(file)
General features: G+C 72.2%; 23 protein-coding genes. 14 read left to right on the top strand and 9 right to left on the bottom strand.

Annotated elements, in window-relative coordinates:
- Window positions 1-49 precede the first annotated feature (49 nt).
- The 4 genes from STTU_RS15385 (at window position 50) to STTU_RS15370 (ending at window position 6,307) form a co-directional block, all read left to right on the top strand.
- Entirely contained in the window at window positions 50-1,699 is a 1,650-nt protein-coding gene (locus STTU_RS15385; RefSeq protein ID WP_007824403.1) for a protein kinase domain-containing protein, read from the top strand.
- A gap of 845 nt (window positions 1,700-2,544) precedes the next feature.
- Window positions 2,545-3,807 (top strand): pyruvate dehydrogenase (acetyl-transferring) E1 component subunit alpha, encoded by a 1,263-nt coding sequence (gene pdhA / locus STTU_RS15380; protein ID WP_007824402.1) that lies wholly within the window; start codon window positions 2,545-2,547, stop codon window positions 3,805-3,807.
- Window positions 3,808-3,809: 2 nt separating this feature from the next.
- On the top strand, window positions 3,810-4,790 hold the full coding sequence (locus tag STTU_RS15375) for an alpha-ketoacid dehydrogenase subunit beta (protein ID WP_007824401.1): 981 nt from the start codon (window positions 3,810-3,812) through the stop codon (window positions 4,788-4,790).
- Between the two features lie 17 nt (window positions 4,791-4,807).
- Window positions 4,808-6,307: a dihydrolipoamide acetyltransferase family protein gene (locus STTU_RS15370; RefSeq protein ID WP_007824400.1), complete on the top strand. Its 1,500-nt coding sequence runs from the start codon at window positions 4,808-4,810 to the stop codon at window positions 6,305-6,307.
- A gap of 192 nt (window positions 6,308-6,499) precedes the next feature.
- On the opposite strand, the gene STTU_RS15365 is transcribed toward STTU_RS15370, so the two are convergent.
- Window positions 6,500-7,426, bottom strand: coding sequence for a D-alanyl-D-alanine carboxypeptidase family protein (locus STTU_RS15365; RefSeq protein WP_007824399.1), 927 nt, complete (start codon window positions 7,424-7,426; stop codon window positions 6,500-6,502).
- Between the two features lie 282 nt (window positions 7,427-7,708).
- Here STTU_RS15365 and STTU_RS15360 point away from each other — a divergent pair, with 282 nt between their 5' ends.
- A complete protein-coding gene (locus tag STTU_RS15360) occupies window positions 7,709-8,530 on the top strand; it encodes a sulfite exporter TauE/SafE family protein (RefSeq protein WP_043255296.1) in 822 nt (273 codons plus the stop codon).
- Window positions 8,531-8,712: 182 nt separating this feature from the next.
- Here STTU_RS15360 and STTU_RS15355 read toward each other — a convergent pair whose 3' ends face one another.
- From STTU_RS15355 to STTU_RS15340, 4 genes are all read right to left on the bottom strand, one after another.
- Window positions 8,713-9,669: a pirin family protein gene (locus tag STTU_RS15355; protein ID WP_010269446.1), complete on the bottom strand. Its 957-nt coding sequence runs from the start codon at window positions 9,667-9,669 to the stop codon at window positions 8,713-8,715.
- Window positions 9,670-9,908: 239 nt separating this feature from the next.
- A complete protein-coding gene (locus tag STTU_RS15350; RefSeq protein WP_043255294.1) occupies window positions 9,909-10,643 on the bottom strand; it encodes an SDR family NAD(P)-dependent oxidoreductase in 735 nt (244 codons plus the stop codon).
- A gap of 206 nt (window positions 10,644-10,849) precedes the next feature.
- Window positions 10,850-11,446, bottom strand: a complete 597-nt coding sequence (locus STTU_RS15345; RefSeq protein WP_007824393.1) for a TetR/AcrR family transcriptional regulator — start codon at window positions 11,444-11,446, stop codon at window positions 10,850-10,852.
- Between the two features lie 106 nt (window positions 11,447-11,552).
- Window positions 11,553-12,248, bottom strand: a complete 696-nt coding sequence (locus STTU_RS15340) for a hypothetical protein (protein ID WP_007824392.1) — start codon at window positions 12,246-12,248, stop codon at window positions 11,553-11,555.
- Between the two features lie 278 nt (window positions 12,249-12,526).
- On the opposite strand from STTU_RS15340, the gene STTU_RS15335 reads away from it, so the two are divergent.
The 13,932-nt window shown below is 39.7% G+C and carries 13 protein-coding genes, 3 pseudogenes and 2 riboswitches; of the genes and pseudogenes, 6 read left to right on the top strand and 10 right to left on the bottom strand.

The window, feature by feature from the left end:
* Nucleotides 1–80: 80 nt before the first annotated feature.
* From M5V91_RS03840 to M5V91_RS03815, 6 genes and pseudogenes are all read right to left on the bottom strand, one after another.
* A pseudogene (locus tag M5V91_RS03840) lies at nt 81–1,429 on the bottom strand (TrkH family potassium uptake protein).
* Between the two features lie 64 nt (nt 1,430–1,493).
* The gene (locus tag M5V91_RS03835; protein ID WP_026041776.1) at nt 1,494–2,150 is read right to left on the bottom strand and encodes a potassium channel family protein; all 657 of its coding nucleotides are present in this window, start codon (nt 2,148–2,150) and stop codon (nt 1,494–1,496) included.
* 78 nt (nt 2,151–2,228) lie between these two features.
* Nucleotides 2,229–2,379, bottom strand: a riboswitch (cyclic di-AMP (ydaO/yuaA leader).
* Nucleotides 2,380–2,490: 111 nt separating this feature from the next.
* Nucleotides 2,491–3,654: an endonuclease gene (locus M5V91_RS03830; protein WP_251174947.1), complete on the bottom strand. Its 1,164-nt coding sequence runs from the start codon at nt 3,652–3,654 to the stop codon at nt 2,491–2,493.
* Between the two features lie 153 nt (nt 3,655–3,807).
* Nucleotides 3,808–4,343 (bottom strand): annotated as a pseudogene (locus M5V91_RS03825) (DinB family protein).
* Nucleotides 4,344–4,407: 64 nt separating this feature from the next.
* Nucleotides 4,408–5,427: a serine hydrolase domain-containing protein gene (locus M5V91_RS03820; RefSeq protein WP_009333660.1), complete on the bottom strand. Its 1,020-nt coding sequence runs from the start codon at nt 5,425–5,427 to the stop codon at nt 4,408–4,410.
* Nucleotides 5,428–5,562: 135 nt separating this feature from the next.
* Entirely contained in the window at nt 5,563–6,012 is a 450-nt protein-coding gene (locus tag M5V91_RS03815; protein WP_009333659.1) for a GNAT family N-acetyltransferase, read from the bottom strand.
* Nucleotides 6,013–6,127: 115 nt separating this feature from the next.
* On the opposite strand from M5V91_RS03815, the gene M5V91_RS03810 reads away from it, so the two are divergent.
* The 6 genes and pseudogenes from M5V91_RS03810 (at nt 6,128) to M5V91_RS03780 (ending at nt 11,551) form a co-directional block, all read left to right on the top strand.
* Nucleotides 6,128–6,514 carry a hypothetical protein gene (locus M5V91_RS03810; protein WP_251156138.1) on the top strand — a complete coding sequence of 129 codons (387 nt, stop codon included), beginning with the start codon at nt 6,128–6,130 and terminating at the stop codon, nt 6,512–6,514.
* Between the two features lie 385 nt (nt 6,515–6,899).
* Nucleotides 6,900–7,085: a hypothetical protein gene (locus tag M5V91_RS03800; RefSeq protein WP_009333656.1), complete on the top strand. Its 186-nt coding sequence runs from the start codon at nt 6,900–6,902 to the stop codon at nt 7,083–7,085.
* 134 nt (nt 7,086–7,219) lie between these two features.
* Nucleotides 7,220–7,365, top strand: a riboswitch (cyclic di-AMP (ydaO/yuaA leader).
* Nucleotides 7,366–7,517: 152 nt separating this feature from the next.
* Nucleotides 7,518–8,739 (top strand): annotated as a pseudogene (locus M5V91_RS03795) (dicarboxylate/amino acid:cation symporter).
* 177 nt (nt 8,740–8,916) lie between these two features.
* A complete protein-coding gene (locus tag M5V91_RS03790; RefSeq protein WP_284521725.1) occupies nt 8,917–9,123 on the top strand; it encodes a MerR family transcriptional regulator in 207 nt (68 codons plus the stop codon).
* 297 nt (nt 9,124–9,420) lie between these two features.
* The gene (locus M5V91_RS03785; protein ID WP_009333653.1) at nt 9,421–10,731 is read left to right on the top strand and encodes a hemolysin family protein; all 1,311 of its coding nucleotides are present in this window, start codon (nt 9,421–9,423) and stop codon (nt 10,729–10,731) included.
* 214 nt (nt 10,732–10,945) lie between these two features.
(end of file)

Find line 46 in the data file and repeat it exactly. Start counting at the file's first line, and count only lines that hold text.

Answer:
* Entirely contained in the window at nt 5,563–6,012 is a 450-nt protein-coding gene (locus tag M5V91_RS03815; protein WP_009333659.1) for a GNAT family N-acetyltransferase, read from the bottom strand.